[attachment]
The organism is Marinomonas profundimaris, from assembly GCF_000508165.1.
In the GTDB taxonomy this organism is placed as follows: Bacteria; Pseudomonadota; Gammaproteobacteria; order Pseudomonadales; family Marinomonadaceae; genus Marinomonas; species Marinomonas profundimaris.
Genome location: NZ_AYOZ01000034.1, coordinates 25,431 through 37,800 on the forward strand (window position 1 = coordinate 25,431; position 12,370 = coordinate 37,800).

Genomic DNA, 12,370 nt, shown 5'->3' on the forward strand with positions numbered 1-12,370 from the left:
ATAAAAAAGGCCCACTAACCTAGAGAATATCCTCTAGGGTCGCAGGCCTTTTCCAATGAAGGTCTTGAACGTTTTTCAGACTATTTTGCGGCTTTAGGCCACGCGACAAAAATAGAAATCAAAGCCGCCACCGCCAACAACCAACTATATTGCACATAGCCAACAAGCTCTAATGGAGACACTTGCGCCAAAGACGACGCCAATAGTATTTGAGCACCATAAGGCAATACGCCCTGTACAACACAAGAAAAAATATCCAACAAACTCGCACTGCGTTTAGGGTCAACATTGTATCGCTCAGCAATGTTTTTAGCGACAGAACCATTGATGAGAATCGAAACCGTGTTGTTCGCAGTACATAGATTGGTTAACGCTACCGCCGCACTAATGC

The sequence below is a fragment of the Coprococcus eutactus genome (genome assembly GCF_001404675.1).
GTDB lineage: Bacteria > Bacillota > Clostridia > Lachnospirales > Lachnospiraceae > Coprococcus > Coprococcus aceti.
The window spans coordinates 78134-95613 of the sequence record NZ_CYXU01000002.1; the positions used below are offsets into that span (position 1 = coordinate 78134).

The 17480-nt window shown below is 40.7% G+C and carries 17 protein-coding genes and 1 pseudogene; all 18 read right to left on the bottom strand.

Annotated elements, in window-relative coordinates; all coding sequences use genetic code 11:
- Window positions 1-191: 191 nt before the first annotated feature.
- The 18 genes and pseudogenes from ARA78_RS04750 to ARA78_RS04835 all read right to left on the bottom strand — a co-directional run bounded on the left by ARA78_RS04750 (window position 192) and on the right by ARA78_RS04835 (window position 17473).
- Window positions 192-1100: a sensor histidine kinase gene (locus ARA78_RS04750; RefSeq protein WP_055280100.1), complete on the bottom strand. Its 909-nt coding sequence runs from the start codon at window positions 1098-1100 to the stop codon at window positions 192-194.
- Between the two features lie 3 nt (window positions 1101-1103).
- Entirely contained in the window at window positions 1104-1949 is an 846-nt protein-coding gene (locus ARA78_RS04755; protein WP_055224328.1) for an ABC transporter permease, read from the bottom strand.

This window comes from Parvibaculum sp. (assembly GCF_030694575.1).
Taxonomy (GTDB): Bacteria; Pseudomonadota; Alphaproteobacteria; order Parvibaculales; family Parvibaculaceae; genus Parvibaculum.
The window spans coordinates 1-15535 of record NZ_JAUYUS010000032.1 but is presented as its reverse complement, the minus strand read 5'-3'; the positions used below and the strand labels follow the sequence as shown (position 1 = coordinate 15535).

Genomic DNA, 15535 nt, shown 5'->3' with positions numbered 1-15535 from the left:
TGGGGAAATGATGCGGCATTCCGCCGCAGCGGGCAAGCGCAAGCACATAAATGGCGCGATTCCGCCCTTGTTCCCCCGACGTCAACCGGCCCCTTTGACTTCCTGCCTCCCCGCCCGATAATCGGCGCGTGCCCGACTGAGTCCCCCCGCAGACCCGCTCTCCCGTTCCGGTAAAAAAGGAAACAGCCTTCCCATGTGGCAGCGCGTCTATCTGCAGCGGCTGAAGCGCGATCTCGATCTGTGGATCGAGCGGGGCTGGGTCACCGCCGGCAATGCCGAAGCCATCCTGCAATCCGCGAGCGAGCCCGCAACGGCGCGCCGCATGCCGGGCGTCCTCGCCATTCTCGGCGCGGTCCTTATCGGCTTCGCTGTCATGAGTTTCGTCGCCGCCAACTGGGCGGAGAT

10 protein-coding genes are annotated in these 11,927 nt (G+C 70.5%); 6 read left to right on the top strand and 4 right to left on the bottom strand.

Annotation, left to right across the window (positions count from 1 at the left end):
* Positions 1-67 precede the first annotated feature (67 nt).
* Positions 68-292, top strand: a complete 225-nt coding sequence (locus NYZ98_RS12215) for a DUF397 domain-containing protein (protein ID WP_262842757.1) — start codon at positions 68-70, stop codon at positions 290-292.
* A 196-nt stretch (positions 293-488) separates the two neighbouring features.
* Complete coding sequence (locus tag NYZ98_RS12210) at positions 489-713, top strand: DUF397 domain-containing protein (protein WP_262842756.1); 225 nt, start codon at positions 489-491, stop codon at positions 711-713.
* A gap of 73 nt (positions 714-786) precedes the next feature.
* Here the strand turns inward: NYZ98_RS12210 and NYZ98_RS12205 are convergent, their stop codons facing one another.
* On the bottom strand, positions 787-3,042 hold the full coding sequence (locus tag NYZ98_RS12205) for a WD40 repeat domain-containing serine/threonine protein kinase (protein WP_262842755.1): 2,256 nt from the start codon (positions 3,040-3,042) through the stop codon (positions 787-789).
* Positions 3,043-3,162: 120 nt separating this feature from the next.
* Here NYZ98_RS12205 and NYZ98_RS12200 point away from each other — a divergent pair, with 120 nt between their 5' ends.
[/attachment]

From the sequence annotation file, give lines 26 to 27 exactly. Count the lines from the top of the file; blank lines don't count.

* Complete coding sequence (locus tag NYZ98_RS12210) at positions 489-713, top strand: DUF397 domain-containing protein (protein WP_262842756.1); 225 nt, start codon at positions 489-491, stop codon at positions 711-713.
* A gap of 73 nt (positions 714-786) precedes the next feature.